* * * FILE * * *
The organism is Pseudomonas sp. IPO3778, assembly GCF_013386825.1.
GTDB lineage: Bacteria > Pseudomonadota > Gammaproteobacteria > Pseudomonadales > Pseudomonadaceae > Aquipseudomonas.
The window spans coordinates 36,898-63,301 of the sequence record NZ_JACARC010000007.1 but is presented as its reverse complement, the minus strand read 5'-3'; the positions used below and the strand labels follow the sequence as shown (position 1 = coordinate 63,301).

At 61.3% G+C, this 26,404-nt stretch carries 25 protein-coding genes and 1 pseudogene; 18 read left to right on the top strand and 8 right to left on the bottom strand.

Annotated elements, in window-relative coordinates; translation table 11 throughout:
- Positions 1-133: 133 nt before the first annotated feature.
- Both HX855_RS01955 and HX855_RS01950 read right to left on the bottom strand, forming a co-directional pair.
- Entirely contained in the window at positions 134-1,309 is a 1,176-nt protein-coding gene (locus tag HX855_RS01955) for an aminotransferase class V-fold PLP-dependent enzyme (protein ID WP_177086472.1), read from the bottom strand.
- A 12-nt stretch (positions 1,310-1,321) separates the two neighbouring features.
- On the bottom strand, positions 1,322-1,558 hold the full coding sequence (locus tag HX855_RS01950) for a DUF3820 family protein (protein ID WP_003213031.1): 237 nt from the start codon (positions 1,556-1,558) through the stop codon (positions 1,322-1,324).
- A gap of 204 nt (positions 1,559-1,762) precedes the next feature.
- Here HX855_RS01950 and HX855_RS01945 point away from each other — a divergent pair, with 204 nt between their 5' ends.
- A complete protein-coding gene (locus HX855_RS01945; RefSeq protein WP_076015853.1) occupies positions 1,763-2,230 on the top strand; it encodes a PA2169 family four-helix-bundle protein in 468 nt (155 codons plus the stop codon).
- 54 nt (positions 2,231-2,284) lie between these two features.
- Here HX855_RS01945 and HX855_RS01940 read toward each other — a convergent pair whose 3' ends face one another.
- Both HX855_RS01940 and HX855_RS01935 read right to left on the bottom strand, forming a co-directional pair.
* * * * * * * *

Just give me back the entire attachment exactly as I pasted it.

The organism is Pseudomonas sp. IPO3778, assembly GCF_013386825.1.
GTDB lineage: Bacteria > Pseudomonadota > Gammaproteobacteria > Pseudomonadales > Pseudomonadaceae > Aquipseudomonas.
The window spans coordinates 36,898-63,301 of the sequence record NZ_JACARC010000007.1 but is presented as its reverse complement, the minus strand read 5'-3'; the positions used below and the strand labels follow the sequence as shown (position 1 = coordinate 63,301).

At 61.3% G+C, this 26,404-nt stretch carries 25 protein-coding genes and 1 pseudogene; 18 read left to right on the top strand and 8 right to left on the bottom strand.

Annotated elements, in window-relative coordinates; translation table 11 throughout:
- Positions 1-133: 133 nt before the first annotated feature.
- Both HX855_RS01955 and HX855_RS01950 read right to left on the bottom strand, forming a co-directional pair.
- Entirely contained in the window at positions 134-1,309 is a 1,176-nt protein-coding gene (locus tag HX855_RS01955) for an aminotransferase class V-fold PLP-dependent enzyme (protein ID WP_177086472.1), read from the bottom strand.
- A 12-nt stretch (positions 1,310-1,321) separates the two neighbouring features.
- On the bottom strand, positions 1,322-1,558 hold the full coding sequence (locus tag HX855_RS01950) for a DUF3820 family protein (protein ID WP_003213031.1): 237 nt from the start codon (positions 1,556-1,558) through the stop codon (positions 1,322-1,324).
- A gap of 204 nt (positions 1,559-1,762) precedes the next feature.
- Here HX855_RS01950 and HX855_RS01945 point away from each other — a divergent pair, with 204 nt between their 5' ends.
- A complete protein-coding gene (locus HX855_RS01945; RefSeq protein WP_076015853.1) occupies positions 1,763-2,230 on the top strand; it encodes a PA2169 family four-helix-bundle protein in 468 nt (155 codons plus the stop codon).
- 54 nt (positions 2,231-2,284) lie between these two features.
- Here HX855_RS01945 and HX855_RS01940 read toward each other — a convergent pair whose 3' ends face one another.
- Both HX855_RS01940 and HX855_RS01935 read right to left on the bottom strand, forming a co-directional pair.